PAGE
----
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5 Reasons to Warm up
to Cool Vegetables

  • Be the first on your block with fresh, home grown vegetables.
  • Save cold, hard cash vs. supermarket prices.
  • Great way to extend the growing season
  • Fewer problems with insects and heat stress.
  • Great way to get kids outside gardening & eating their veggies!

5 Cool Foods for Thought

You might think of the growing season as the time between frosts. But vegetable gardening doesn't have to wait until warm weather to be in the forecast. Cool Season vegetables are heartier varieties that tolerate, and even thrive, in the cold soil of early Spring. For many gardeners, mid-March marks the best time of the gardening season. What’s really important is soil temperature—it must be in the 40’s for cool season vegetable seeds to germinate.  Simply go by the general rule that soil is warm enough when you can easily turn it with a shovel. Here are some come cool season vegetable suggestions worth trying:

  • Lettuce. Hail Caesar! Nothing like fresh romaine lettuce for your salad.  It takes but a little time, space and energy. And lettuce always tastes best when it matures in cool weather.
  • Onions. They can be started 3 ways: sets, seeds, or transplants. Planting sets is easiest. If you can poke a hole in the ground, you can plant an onion set.
  • Carrots. For long, straight carrots, plant them in raised beds or sandy loam soil free of stones. Sweet, tender young carrots make a wonderful snack.
  • Peas. They need an early start to flower and set fruit before temperatures exceed 80 degrees. There is a world of difference in the way fresh peas taste—enough to make you plant them every year.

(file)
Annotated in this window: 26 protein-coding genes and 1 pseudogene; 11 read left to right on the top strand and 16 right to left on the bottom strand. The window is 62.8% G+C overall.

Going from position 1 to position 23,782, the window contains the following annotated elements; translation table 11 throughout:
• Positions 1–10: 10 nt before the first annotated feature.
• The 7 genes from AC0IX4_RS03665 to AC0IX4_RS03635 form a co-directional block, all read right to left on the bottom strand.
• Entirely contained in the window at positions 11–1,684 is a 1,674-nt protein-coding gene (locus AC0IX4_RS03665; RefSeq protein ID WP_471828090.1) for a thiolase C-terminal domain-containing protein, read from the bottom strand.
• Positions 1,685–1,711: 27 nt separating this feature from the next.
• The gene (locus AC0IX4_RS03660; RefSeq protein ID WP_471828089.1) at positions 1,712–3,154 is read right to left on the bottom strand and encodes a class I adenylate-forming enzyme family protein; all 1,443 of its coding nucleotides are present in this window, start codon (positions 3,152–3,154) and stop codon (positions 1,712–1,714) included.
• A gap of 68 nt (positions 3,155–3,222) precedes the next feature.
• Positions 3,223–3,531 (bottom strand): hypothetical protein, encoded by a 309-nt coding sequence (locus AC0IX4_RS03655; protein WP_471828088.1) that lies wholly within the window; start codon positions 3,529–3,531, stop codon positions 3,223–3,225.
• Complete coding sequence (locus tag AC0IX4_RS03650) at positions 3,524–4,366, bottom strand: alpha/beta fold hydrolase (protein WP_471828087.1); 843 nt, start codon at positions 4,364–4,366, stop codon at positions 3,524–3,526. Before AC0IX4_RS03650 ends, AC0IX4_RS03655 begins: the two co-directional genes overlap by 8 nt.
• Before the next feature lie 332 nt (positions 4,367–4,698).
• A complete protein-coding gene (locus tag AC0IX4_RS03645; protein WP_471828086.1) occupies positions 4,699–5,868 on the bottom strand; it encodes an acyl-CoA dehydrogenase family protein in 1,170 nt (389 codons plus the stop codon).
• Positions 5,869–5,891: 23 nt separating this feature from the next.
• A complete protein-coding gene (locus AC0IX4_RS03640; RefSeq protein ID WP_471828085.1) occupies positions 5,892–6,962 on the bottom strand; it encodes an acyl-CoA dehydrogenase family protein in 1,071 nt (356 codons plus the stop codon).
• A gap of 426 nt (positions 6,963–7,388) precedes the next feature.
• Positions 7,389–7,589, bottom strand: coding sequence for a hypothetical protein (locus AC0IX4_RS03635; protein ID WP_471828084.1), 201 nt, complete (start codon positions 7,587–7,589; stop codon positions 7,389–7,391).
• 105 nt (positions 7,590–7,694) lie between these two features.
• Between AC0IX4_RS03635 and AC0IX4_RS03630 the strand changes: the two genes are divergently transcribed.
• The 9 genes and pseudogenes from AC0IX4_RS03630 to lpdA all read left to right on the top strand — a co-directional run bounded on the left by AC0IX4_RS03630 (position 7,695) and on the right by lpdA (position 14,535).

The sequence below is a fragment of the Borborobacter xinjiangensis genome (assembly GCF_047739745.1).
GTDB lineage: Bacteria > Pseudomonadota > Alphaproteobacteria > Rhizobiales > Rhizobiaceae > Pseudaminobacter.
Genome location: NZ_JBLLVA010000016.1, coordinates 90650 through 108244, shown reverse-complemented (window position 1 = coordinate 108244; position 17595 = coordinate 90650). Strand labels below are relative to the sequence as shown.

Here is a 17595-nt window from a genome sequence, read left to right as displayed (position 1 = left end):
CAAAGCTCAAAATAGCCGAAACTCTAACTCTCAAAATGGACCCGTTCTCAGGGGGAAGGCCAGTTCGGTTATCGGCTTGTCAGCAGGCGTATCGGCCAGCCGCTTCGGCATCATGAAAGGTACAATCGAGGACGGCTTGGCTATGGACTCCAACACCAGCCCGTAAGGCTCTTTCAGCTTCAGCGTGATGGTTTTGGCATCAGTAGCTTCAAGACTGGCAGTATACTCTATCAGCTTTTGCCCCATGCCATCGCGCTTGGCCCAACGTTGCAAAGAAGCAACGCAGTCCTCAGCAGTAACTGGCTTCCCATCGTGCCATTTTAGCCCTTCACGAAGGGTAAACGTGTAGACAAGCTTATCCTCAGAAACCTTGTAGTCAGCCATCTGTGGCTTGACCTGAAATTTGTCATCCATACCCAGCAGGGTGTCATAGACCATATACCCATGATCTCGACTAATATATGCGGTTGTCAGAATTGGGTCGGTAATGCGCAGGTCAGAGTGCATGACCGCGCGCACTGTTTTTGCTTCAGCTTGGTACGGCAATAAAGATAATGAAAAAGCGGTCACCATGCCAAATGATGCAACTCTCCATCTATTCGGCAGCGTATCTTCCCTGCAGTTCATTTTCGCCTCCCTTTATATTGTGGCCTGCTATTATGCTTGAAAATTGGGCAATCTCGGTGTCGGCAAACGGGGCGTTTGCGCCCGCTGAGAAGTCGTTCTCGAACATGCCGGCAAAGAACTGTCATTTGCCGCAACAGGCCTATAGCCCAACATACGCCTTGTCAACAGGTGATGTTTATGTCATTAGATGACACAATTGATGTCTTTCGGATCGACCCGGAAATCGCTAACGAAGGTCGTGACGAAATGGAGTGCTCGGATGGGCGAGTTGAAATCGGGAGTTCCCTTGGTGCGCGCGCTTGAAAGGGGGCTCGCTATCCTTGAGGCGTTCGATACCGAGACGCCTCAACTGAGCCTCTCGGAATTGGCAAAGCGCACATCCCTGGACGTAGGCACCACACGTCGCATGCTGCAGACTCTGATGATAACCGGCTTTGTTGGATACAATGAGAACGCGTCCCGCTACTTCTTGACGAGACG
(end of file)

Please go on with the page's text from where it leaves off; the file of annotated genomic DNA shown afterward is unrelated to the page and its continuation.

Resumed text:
• Broccoli. It might not be everyone’s favorite, but it ought to be. It’s really good for you and easy to start with seeds.

5 Hot Tips for Success

  1. To get the most vegetables throughout the year, plant cool season veggies now, follow then with warm season veggies in the summer, & then replant more cool season ones in the Fall.
  2. Choose a well-drained spot that gets as much sun as possible. This kind of space is likely to provide warmer soil temperatures.
  3. If your soil is not frozen, you can start preparing the ground.  Use a shovel to turn the soil.  Add some organic matter such as compost or Espoma Organic Planting Mix along with some Garden-tone.  If your soil is still frozen, containers are a good alternative.
  4. Water deeply, but less frequently. Plants in general need less watering in cooler temperatures.
  5. Plant seeds or plants according to the directions found on the seed packets or plant tags.

If you can’t wait to get your hands dirty in the garden, there’s no reason to get left out in the cold. Give cool season crops a try!

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